I have often heard the pronunciation stereotype for Canadians which states we pronounce the word “about” as “aboot.” But I always wondered where that came from since I certainly had never heard that. And recently, I came across the following article which backs me up on this.
I imagine the perception actually comes from our Scottish immigration. Scots do often use the “aboot” pronunciation. Here’s a little child’s poem pronounced as follows:
Roon aboot, roon aboot, roon a wee moose, up a bit, up a bit, to his wee hoose. (Run about, run about, run a week mouse, up abit, up a bit, to his wee house.)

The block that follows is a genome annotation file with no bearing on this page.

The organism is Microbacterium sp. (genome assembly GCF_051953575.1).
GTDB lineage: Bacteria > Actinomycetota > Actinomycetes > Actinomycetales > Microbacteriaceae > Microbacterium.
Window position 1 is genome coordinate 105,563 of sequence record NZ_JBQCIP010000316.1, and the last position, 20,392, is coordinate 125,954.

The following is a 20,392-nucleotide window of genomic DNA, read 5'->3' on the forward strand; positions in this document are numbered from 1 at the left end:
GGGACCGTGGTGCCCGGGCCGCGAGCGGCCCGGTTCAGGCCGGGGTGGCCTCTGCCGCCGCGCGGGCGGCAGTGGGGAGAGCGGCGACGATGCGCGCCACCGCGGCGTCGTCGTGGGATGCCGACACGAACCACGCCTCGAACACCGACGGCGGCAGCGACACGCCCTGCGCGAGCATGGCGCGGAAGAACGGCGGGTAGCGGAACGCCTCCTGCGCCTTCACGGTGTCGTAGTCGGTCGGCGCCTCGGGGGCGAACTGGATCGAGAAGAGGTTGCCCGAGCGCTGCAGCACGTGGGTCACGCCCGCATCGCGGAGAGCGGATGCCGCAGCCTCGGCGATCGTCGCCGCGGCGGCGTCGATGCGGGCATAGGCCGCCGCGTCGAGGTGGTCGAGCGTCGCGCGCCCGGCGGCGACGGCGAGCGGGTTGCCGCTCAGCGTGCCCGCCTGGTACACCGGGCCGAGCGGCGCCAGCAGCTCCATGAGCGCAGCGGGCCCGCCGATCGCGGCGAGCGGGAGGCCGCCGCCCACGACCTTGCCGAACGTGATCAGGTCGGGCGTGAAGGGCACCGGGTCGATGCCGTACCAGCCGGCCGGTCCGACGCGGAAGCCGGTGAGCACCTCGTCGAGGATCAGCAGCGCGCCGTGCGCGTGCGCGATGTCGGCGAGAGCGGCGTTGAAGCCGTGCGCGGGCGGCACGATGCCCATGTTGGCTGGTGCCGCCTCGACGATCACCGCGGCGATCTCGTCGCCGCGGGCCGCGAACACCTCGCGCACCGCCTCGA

Canadian Raising: Nobody says “Aboot”
A point of clarification: Canadians do not say aboot.
Canadian English features something called Canadian Raising, which basically means that the diphthong in “now” is raised before t, s or other voiceless consonants (i.e. before words like about and house).
What does this mean? In most Canadian accents, about sounds a bit like American a-boat (IPA əbʌʊt).